Friday, October 31, 2014

Twitter in Education

So what place does Twitter have in our schools?  For teachers, one of the answers to this question is that Twitter can be an incredible resource for classroom ideas and educational content.  If you are looking for more resources in your subject area, Twitter is a great place to connect with other educators and share ideas.  And you don't need a Twitter account to search for content.  There is a great video by Richard Byrne, author of the Free Technology for Teachers blog (great blog!) about "How to Search Twitter for Educational Content."  Check out the video here to see how to connect with others and make the most of this resource.

Friday, October 24, 2014

Google Forms Add-ons

Well, we have add-ons for sheets and docs, and they certainly make our lives easier when it comes to all of the extra things we need to do in Google, especially when it come to teaching and managing student work.  Now, in order to add even more flexibility and freedom, we have add-ons for Forms.  This will make adding those extra things you always wish you had (limits on how many responses or an end date for your form, not having to repeatedly remake questions all the time in forms, etc.  From a blog post by Saurabh Gupta:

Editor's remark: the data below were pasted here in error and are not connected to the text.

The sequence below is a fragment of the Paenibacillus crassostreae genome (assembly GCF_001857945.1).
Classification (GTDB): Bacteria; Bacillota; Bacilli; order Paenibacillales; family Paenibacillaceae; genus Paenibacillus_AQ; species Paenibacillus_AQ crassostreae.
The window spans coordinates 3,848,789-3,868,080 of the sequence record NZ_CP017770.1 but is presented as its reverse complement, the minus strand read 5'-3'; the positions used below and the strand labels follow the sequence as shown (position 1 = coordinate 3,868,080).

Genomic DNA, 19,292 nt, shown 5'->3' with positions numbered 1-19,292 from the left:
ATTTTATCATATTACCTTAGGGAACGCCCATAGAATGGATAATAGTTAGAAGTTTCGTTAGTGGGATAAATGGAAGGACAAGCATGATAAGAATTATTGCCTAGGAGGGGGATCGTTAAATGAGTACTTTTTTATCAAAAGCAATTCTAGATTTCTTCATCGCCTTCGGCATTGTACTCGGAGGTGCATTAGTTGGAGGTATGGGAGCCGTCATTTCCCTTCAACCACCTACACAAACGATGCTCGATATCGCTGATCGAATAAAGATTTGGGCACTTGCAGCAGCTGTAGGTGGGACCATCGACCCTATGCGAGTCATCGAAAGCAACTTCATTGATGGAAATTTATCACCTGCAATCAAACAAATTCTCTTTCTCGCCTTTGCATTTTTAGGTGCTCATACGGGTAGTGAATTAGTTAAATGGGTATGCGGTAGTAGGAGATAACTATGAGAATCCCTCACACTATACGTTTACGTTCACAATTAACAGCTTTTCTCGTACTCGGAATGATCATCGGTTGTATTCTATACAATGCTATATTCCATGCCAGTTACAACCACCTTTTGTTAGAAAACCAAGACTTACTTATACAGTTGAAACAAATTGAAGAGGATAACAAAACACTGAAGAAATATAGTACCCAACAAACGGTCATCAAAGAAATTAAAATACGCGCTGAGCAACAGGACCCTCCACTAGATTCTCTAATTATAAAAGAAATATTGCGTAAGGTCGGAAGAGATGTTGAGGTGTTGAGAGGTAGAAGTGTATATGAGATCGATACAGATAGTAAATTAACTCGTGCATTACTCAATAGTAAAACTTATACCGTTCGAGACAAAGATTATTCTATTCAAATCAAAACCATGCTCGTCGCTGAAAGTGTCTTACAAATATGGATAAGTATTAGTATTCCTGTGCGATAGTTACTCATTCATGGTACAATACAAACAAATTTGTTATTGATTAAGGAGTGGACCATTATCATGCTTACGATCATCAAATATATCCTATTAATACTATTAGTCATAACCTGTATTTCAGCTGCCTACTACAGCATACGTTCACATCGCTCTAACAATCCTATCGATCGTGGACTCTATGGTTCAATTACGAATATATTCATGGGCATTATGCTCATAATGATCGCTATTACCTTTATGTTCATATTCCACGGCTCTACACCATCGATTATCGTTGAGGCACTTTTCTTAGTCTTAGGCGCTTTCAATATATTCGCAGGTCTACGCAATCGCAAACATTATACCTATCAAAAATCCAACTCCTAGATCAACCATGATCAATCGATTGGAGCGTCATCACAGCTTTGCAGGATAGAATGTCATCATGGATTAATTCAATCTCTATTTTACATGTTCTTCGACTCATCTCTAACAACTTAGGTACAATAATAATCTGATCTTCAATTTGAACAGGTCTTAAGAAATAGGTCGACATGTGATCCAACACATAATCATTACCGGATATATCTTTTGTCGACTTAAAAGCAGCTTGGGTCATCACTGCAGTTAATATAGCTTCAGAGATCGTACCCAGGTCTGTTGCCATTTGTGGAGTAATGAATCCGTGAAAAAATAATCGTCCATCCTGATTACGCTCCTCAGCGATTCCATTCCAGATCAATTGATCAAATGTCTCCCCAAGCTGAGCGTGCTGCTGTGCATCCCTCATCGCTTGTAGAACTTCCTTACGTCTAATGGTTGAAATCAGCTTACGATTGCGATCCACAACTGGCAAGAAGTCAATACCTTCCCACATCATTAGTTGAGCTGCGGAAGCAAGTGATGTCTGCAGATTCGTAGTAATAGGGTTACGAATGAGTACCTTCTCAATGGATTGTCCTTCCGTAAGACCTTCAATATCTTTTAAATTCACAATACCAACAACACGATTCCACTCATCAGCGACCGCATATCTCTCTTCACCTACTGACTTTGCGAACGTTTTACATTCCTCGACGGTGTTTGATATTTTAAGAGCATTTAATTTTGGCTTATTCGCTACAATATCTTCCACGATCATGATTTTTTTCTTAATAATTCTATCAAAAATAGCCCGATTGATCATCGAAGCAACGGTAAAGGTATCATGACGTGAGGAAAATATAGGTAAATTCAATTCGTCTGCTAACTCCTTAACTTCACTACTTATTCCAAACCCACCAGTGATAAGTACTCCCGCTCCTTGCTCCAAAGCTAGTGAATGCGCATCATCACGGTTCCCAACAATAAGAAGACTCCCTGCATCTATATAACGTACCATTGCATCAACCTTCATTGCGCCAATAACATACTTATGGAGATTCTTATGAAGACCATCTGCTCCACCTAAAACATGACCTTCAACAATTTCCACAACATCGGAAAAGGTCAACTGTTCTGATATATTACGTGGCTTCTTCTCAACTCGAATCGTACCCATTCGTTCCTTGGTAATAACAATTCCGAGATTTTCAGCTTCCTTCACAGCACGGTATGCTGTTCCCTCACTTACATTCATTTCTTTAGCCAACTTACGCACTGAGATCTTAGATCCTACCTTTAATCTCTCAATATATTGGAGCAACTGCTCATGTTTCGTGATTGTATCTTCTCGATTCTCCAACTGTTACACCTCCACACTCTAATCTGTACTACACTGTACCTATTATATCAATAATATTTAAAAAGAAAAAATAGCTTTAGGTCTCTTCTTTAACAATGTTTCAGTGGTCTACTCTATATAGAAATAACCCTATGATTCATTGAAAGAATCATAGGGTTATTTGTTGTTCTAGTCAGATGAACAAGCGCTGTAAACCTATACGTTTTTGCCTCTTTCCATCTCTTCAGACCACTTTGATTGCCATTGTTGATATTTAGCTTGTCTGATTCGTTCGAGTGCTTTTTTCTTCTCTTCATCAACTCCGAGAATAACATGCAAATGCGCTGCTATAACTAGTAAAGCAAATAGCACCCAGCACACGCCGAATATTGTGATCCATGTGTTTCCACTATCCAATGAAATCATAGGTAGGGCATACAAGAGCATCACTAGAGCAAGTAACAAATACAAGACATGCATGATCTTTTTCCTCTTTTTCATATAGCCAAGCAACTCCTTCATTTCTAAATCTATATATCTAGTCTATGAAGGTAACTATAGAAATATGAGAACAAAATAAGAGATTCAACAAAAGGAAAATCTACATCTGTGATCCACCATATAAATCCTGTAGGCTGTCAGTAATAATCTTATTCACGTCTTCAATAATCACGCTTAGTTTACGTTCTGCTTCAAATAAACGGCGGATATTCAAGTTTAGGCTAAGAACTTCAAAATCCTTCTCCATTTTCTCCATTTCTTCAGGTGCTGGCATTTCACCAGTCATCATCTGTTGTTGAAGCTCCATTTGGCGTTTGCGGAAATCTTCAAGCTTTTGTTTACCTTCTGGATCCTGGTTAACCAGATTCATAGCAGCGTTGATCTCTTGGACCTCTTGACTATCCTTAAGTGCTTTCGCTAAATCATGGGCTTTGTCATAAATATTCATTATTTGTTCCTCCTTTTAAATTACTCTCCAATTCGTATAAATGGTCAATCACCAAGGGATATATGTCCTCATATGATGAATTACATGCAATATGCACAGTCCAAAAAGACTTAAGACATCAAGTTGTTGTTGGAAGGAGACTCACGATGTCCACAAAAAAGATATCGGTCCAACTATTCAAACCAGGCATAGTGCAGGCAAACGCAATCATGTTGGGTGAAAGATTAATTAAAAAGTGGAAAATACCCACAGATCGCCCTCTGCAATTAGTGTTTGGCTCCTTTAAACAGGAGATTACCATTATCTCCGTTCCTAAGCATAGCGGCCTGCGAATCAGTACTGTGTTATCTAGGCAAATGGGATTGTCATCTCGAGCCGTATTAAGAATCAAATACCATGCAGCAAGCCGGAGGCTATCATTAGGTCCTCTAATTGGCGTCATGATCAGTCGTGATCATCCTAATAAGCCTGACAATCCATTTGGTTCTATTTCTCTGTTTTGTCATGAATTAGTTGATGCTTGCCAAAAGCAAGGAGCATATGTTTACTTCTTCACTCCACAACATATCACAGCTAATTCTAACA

Here are just a few of the growing list of add-ons that you can use today with Google Forms:

  • formLimiter: Close your survey automatically, after a maximum number of responses is reached, or at a date and time of your choosing.
  • gMath: Create both simple and complex mathematical equations along with graphs and statistical displays directly in your form.
  • Form Values: Store and pull from lists that you use regularly in Forms, like a list of staff, students, rooms, resources or anything you want.
Here is a link to the full blog post.  And another link to a different technology blog with great information on technology for teachers.  Have fun making your forms, surveys, and classroom assessments even better!

Friday, October 17, 2014

Google Classroom - New Features